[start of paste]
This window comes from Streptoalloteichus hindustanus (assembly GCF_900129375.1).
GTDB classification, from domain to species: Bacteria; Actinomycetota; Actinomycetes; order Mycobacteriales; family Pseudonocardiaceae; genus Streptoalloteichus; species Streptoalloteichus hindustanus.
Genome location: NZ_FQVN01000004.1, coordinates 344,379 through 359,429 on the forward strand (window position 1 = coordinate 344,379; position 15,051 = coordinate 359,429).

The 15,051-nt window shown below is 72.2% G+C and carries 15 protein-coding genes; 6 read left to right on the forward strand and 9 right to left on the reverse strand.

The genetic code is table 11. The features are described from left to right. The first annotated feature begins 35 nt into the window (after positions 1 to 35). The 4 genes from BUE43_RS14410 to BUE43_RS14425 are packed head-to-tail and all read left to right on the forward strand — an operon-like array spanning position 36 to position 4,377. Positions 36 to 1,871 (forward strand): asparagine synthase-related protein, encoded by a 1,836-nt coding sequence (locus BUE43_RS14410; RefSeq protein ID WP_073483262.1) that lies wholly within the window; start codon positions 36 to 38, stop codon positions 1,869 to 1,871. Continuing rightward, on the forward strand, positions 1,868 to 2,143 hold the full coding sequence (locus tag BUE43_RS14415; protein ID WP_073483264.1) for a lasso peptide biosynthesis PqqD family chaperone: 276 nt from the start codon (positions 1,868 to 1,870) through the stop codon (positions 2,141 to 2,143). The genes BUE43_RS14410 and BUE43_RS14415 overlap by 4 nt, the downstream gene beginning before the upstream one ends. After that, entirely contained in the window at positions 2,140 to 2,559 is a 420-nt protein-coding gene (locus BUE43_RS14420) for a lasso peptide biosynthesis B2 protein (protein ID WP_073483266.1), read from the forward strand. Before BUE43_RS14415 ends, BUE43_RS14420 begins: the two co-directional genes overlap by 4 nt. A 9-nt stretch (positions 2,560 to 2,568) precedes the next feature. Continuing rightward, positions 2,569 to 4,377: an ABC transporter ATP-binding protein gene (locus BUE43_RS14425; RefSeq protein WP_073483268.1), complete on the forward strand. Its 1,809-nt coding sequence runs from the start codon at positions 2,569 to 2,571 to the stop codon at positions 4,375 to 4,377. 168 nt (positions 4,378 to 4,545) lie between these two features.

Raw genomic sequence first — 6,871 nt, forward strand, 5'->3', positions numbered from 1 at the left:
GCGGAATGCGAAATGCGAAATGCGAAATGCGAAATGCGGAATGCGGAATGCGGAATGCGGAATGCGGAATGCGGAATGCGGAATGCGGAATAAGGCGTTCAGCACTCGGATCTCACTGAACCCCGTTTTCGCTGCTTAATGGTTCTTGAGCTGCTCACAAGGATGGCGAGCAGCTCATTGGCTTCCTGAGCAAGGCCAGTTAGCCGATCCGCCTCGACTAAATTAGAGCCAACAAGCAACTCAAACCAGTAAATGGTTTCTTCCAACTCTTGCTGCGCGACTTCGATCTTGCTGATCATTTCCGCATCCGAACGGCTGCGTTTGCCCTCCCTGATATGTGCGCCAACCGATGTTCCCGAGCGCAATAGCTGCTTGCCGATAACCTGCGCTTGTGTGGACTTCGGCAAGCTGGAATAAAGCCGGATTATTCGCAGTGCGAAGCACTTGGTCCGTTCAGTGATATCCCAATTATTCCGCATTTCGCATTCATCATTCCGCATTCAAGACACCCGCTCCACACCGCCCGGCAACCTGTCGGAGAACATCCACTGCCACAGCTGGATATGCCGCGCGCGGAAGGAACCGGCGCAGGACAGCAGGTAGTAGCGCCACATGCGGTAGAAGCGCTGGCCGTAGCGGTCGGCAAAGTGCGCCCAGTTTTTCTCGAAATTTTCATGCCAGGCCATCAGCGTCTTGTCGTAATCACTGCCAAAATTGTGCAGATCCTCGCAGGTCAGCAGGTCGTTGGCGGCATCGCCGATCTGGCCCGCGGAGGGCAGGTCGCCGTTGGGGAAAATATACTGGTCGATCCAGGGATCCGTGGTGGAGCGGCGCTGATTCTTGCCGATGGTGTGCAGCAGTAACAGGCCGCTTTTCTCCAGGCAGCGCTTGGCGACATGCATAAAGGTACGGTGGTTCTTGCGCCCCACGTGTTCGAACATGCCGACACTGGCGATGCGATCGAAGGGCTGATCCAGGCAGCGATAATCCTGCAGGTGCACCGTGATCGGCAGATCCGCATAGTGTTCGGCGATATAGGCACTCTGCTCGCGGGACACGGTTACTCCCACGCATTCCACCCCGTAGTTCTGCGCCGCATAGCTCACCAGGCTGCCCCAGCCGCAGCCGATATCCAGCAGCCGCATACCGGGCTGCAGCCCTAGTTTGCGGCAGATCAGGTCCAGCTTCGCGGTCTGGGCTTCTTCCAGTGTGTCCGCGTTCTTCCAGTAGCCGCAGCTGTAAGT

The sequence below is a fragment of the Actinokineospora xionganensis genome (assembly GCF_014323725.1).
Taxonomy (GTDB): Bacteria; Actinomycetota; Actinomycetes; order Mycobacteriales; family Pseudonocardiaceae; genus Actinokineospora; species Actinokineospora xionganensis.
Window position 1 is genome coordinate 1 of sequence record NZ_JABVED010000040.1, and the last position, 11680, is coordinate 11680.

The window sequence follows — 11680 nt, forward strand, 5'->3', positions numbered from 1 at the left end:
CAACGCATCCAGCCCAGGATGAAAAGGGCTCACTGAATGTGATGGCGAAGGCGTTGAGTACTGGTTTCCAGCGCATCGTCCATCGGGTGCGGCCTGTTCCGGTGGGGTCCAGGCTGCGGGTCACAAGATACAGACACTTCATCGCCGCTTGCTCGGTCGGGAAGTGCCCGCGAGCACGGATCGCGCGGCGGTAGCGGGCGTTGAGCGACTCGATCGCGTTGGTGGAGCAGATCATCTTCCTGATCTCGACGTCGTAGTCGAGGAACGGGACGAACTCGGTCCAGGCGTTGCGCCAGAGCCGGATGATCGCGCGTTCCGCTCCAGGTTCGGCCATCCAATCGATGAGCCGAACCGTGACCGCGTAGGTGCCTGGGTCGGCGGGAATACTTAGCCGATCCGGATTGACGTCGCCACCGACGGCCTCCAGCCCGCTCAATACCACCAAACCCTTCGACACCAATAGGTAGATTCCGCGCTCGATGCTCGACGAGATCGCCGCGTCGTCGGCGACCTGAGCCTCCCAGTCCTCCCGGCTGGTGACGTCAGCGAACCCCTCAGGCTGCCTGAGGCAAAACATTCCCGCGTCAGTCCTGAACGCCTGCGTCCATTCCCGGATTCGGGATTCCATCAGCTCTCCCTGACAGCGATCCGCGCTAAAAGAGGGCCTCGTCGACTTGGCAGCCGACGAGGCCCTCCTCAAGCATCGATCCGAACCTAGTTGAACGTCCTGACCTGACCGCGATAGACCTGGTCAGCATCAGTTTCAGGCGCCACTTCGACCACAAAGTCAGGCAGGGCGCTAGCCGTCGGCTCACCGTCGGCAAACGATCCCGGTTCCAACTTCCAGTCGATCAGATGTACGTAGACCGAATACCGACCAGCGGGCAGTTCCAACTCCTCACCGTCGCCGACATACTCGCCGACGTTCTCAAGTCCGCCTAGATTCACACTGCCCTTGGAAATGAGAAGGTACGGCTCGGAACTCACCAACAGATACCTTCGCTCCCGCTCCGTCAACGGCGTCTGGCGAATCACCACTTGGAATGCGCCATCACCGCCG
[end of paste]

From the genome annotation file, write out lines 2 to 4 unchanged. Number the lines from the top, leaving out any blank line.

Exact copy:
GTDB classification, from domain to species: Bacteria; Actinomycetota; Actinomycetes; order Mycobacteriales; family Pseudonocardiaceae; genus Streptoalloteichus; species Streptoalloteichus hindustanus.
Genome location: NZ_FQVN01000004.1, coordinates 344,379 through 359,429 on the forward strand (window position 1 = coordinate 344,379; position 15,051 = coordinate 359,429).

The 15,051-nt window shown below is 72.2% G+C and carries 15 protein-coding genes; 6 read left to right on the forward strand and 9 right to left on the reverse strand.